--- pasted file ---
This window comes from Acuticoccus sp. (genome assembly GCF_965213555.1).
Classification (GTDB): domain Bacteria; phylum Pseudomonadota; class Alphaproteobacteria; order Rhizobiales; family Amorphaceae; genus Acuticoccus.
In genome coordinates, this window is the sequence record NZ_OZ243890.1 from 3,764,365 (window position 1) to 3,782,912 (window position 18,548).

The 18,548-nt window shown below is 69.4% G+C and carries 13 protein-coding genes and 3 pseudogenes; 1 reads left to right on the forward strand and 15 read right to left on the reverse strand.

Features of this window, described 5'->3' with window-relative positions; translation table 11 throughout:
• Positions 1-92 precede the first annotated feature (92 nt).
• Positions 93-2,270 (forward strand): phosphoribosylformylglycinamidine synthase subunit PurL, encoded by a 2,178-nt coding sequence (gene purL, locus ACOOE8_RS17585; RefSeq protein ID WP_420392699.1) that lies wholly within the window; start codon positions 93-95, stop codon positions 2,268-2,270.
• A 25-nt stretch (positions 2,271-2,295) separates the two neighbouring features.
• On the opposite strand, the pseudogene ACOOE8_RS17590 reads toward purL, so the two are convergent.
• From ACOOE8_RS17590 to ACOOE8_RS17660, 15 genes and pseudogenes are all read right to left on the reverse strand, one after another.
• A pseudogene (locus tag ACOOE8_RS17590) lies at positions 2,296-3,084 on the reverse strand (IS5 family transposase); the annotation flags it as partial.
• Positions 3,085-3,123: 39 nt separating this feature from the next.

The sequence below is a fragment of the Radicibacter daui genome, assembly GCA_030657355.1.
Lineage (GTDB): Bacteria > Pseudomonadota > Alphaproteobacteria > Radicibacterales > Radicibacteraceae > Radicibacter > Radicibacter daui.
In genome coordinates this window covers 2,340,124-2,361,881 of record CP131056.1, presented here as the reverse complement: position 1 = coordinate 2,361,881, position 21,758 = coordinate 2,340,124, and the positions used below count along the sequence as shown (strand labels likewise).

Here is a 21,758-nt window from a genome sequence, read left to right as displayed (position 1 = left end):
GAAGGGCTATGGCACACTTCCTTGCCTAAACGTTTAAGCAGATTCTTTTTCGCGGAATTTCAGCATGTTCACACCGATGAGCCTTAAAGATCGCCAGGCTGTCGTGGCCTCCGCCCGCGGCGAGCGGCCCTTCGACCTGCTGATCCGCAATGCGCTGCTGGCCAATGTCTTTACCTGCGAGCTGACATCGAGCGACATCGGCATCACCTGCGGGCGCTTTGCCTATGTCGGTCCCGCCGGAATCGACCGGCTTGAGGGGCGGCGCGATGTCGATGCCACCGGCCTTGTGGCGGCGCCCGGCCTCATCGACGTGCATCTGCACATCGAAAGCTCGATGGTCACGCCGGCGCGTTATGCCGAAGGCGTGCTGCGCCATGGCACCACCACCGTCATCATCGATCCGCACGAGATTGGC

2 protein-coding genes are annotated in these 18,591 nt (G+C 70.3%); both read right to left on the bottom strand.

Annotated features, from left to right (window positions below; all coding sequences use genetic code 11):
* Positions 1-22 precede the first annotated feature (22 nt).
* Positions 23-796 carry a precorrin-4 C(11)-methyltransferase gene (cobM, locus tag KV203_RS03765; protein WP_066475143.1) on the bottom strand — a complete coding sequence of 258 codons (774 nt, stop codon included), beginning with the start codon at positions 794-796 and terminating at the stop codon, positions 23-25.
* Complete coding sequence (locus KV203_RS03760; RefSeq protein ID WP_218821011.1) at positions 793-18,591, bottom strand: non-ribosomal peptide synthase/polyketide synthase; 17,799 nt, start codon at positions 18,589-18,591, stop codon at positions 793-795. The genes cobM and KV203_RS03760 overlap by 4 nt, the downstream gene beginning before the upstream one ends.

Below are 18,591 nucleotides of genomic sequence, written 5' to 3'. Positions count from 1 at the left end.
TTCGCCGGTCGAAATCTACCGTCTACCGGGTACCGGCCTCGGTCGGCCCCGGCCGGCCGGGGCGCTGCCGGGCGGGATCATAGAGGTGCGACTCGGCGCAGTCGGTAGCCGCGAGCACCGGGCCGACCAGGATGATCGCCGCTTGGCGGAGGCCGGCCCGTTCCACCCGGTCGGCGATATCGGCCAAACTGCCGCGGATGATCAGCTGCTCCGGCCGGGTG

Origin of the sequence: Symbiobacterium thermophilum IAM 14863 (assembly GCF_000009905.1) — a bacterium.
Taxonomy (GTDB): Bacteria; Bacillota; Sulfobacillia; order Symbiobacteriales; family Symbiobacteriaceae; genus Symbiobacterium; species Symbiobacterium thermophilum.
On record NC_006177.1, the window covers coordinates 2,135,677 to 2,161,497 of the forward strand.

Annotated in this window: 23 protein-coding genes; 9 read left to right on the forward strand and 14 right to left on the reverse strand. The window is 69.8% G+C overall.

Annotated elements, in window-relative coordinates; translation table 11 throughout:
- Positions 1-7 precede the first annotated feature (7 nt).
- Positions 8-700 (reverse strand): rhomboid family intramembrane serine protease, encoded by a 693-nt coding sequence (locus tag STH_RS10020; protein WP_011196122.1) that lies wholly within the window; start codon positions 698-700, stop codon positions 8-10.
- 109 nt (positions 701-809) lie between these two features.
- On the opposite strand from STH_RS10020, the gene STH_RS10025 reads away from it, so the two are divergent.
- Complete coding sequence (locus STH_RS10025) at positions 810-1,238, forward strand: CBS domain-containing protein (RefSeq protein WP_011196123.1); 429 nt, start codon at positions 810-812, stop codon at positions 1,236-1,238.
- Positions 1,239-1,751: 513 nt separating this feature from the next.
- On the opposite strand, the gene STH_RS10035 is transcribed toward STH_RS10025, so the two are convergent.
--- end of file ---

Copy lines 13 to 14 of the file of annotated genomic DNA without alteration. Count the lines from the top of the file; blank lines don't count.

The sequence below is a fragment of the Radicibacter daui genome, assembly GCA_030657355.1.
Lineage (GTDB): Bacteria > Pseudomonadota > Alphaproteobacteria > Radicibacterales > Radicibacteraceae > Radicibacter > Radicibacter daui.